Workshop: Microchimerism and human health: Bridging the gaps between anthropology and medicine

Microchimerism is derived from the Greek words “micro” (μικρός) meaning “small” and “chimera” (Χίμαιρα) based on a fire-breathing hybrid creature of Greek mythology composed of different animal parts. When adopted by biologists, microchimerism is simply a small number of cells inside your body that are not your own. This phenomenon is well known during pregnancy where a bidirectional exchange occurs between maternal and fetal cells. Evidence shows that microchimeric cells can persist in host bodies for decades, potentially even for the host’s entire lifetime. Yet, the current understanding of microchimerism is puzzling and little is known about the role microchimeric cells play in host physiology. Microchimerism may have benefits to mother and offspring, including exchanging of immunological protection and helping . However, microchimerism has also been implicated in autoimmune disorders and pregnancy complications, such as pre-eclampsia. With current implications on human health, microchimerism is an emerging field of human biology. However, what is missing from microchimerism research is the anthropological perspective that is vital to understanding human health. Specifically, there has been little discussion concerning the ethics in human biosample data collection (i.e., maternal blood and cord blood are needed to differentiate between maternal and fetal cells); terminology used to identify pregnant participants as well as to describe them without pathologizing mothers; and data storage practices (i.e., genetic information). While this workshop focuses on microchimerism research, these questions are relevant to all bodies of research that center on human pregnancy and maternal health. The ultimate goal is to foster relationships between anthropologists and biomedical researchers and to encourage anthropological perspectives within the medical setting.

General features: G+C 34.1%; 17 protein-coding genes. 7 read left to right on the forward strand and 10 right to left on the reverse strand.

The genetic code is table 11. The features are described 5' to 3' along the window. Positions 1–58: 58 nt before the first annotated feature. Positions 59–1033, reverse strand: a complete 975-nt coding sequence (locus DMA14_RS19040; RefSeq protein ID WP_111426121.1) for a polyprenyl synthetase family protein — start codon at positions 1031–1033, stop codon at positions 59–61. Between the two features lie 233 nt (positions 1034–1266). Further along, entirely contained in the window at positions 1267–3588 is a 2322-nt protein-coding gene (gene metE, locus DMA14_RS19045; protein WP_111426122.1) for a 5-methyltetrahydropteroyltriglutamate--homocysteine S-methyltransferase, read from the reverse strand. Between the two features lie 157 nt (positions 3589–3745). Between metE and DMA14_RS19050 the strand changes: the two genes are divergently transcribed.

Thursday, March 21, 2024, 12:15-2:15pm

Organized by Amy Boddy (University of California Santa Barbara), Kristine Chua (University of California Santa Barbara)